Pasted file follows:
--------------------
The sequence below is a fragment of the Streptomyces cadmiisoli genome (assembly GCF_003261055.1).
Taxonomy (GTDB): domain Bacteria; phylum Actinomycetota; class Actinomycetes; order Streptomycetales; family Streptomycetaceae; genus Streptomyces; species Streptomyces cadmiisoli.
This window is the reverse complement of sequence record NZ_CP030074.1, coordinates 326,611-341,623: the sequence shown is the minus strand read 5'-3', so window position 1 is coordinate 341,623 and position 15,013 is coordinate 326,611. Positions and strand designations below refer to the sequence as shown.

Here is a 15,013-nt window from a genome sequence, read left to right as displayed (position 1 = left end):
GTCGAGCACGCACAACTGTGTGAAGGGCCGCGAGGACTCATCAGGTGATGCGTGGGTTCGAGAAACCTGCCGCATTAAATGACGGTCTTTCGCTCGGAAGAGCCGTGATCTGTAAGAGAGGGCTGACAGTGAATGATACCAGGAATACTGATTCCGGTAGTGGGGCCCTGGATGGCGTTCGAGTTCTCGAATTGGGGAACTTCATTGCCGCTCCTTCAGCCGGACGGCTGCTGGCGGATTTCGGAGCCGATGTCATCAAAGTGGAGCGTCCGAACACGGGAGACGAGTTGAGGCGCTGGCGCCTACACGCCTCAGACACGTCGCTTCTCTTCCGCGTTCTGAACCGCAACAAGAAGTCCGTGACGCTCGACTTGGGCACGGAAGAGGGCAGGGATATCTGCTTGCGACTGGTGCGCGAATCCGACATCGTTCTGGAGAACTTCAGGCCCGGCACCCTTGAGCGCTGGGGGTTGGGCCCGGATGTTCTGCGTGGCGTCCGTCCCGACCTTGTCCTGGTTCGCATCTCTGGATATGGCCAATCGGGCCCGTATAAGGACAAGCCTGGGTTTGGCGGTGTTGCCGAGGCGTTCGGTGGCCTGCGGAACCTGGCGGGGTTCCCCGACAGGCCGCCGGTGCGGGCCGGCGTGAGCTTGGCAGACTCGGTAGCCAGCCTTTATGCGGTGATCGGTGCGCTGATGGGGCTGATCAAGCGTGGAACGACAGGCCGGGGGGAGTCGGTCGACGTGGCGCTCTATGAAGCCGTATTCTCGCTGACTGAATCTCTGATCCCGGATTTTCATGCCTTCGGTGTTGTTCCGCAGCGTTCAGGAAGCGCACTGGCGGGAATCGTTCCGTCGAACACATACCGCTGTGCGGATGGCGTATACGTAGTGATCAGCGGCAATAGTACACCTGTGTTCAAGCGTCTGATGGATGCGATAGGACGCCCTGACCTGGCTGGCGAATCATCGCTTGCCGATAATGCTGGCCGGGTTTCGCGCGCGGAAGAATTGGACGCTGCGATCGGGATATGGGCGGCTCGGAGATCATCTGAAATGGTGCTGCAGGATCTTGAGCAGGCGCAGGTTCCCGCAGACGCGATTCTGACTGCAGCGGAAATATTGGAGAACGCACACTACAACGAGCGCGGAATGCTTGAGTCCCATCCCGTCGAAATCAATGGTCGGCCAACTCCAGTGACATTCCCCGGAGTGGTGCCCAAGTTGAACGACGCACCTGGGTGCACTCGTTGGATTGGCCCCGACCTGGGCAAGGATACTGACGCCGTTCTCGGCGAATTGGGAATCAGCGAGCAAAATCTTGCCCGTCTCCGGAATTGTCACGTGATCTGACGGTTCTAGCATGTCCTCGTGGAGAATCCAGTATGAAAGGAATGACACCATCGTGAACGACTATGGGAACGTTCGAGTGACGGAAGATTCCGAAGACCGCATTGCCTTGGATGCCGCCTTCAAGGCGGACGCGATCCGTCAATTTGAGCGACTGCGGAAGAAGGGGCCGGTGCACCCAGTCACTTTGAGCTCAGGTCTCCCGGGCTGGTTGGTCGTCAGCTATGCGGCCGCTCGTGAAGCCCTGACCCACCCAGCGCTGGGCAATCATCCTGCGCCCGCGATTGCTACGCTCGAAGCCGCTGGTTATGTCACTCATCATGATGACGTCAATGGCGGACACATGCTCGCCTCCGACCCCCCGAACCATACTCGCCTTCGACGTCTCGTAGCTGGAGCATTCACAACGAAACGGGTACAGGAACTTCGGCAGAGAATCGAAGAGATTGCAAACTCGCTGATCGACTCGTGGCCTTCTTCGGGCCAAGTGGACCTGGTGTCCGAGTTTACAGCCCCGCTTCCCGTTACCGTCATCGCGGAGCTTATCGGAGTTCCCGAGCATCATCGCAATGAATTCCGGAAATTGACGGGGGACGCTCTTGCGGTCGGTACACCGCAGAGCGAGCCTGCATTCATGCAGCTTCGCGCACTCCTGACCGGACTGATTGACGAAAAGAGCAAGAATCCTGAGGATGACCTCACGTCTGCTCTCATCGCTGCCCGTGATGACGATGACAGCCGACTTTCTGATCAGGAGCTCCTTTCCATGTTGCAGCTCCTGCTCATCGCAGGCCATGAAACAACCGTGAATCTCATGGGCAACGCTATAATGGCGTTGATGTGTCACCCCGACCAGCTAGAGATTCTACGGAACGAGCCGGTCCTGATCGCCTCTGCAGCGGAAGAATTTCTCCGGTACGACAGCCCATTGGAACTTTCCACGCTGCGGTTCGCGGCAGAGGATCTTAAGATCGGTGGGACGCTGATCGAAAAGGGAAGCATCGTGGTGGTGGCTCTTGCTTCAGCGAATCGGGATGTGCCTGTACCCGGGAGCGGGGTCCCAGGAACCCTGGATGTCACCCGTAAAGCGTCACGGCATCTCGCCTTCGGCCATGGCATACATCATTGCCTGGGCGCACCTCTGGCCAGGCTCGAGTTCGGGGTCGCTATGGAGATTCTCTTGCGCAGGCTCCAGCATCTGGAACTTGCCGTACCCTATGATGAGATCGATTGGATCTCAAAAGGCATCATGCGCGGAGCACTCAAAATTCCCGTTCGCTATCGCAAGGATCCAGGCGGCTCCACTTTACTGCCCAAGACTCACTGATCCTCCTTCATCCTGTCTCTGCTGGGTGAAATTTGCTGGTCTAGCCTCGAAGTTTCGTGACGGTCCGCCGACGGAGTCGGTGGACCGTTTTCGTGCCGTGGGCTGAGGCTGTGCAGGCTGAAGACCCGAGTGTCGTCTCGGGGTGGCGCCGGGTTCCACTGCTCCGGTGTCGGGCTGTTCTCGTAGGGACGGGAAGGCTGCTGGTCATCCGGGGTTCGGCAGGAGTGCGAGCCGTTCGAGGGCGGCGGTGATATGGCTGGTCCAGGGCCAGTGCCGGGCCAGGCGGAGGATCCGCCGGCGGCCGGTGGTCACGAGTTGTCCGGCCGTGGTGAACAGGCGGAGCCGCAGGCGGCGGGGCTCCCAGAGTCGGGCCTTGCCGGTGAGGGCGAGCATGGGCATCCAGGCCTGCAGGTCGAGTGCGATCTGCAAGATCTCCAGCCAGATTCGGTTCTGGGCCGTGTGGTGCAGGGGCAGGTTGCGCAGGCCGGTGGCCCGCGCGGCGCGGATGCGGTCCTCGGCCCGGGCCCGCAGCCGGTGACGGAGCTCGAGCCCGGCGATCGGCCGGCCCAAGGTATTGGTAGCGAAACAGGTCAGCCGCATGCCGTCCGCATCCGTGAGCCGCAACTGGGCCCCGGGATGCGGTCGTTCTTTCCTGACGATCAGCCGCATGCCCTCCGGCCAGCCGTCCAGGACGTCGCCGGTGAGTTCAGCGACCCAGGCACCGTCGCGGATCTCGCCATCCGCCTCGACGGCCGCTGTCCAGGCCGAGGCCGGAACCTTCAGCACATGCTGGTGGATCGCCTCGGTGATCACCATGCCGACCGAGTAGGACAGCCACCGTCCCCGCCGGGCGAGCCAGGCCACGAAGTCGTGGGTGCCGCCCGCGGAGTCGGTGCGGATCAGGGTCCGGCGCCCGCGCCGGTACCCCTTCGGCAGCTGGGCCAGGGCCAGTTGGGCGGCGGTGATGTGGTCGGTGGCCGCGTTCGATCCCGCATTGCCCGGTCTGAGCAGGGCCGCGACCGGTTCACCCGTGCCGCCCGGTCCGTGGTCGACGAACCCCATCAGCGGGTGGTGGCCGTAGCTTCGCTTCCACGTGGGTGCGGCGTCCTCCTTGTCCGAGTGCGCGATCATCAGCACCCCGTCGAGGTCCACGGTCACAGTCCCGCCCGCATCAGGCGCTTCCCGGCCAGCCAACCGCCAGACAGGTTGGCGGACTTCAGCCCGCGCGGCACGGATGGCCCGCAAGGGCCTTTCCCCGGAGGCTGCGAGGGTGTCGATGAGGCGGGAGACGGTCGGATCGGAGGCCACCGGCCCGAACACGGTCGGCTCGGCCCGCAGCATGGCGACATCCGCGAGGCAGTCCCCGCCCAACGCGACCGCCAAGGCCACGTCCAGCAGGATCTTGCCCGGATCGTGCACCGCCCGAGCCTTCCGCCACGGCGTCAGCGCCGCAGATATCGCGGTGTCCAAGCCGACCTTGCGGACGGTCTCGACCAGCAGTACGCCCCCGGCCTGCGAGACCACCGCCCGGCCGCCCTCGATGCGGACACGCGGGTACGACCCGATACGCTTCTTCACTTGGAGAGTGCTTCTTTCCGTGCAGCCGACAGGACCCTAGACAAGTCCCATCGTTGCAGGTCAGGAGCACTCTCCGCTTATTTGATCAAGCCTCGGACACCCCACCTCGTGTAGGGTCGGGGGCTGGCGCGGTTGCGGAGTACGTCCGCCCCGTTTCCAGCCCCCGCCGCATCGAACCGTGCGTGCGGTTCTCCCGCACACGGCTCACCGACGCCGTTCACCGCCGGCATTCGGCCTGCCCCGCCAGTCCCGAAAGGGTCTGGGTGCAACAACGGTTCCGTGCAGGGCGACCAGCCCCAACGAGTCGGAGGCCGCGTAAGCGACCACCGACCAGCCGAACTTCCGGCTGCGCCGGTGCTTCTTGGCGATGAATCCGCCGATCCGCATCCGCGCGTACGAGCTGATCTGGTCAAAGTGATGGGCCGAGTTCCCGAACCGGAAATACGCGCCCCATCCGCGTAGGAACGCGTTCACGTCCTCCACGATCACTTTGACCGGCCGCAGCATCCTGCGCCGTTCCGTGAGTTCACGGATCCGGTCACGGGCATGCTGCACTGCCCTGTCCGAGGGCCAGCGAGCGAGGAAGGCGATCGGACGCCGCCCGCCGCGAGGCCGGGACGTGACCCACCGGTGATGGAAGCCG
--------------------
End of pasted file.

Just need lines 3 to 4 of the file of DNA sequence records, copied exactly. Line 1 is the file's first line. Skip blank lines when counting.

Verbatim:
This window is the reverse complement of sequence record NZ_CP030074.1, coordinates 326,611-341,623: the sequence shown is the minus strand read 5'-3', so window position 1 is coordinate 341,623 and position 15,013 is coordinate 326,611. Positions and strand designations below refer to the sequence as shown.

Here is a 15,013-nt window from a genome sequence, read left to right as displayed (position 1 = left end):